HALDEMAN, Ky. (LEX 18) — For some in this part of eastern Kentucky, it's ten days and counting.
"It's hard, been real hard to heat the house," said Jonathan Mocabee who lost power in this Rowan County town five days ago.
"Boiling water to wash with," he said of how they’re getting along, before sharing that the family has to do grocery shopping daily, buying just enough for that day so the food won’t spoil.
In Rowan County alone, roughly 1,600 people are still without power, and in neighboring Elliott County, the number is closer to 2,000. Many lost power during the first ice storm we went through last Wednesday night. Others were victimized by the storms that came through on Monday afternoon and Wednesday evening. Anyone still without power is just trying to figure out a way to survive until the lights, and heat comes back on.
"We have our granddaughter who stays with us and she has epilepsy and has a feeding tube and other issues, so we’re having to go stay with our daughter so we can have power to power her pump," said Jon Ousley, who stopped to talk on his way out of town.
The nearby city of Morehead is offering warming shelters and other necessities to those in need, and the mayor here is hopeful there will be a quick resolution, or in this case, restoration.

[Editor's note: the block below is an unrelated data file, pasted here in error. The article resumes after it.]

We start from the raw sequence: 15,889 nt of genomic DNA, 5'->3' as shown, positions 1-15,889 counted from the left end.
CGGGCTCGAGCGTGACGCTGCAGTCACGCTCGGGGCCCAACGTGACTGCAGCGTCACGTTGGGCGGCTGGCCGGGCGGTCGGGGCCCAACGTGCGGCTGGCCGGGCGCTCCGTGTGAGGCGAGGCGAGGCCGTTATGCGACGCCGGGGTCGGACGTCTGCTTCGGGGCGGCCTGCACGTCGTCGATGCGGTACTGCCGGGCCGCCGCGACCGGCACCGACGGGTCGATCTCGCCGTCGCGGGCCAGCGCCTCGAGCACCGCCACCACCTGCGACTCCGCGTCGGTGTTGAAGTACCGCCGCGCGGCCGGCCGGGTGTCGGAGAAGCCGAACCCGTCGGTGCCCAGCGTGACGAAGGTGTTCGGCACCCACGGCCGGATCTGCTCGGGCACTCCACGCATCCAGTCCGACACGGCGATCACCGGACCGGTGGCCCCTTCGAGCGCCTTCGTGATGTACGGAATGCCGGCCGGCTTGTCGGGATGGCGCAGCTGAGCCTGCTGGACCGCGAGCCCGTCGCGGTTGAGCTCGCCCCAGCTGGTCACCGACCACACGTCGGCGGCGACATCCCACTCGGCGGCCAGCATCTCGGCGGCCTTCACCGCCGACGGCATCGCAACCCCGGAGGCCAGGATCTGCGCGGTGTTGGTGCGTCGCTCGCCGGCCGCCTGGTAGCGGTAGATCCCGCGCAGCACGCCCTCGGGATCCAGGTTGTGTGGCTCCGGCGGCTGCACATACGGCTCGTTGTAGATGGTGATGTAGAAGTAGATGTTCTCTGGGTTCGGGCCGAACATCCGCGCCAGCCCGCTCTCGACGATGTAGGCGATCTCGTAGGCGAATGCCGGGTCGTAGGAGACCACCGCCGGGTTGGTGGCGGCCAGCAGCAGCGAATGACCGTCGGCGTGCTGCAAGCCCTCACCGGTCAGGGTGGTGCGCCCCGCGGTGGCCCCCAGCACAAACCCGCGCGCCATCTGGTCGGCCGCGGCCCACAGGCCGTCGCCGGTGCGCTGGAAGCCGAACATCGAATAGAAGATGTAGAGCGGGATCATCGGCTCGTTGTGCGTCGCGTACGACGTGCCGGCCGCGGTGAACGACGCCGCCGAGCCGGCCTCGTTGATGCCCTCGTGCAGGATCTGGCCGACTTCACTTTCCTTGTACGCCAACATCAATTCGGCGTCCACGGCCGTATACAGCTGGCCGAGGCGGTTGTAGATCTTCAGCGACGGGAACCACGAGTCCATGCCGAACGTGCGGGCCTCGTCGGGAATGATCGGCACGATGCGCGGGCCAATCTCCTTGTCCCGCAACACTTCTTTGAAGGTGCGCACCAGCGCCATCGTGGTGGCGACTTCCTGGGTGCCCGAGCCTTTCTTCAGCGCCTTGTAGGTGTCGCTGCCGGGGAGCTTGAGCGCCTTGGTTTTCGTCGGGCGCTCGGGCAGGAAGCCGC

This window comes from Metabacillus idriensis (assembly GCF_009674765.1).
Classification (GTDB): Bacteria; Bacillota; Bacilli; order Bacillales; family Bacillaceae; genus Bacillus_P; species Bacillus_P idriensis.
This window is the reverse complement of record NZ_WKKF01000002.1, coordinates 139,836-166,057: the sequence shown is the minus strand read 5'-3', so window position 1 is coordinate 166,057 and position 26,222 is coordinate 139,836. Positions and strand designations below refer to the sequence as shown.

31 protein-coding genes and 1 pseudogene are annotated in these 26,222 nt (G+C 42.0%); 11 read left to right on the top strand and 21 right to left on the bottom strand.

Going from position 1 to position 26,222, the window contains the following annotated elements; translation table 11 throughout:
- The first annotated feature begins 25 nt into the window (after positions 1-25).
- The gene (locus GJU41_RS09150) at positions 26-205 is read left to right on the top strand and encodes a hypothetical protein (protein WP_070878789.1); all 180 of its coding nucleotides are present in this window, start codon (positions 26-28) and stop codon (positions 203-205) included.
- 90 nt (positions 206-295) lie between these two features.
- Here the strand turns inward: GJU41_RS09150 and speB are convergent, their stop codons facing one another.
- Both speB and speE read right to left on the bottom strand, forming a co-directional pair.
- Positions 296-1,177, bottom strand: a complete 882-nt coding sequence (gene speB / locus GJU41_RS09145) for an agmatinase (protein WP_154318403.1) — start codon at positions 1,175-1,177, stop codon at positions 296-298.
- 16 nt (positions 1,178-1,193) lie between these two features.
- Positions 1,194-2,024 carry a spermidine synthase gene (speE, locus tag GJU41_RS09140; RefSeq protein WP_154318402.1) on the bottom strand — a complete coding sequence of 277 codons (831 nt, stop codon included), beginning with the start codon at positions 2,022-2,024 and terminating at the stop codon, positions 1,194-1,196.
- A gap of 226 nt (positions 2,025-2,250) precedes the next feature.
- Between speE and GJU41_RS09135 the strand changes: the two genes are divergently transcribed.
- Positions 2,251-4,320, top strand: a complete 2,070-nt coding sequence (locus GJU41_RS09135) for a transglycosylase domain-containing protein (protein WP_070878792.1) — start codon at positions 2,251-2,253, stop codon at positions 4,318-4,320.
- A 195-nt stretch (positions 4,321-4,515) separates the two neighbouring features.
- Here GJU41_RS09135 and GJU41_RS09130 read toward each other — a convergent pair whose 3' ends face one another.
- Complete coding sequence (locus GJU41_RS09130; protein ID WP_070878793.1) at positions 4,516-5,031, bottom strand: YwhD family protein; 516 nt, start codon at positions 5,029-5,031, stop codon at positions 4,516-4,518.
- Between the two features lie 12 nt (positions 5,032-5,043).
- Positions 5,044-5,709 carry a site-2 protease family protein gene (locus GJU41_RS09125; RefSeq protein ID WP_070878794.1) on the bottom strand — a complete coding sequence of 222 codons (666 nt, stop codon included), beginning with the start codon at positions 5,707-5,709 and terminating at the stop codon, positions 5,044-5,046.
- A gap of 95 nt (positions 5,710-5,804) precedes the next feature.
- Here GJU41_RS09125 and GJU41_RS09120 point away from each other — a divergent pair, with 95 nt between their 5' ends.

"They're (Kentucky Power and Grayson Rural Electric) are hoping to have that back on by early next week at the latest," said Laura White-Brown. "Every time power comes back on more ice and more snow have moved in," the mayor said of this recurring weather pattern much of the state has been under since the middle of last week.
Residents are frustrated, naturally, but they see the power company trucks all over town and know the work is being done as quickly as possible.
"You can hear trees falling, so we know what's going on," Ousley said as his wife, from the passenger seat, said she noticed the power company isn't ignoring the issue.
Madame Mayor corroborated her story.
"If you go into the eastern parts of the county, you'll see areas with 40-50 trucks out working. So we know they're here doing their job and have faith that they will get it restored for us," White-Brown said.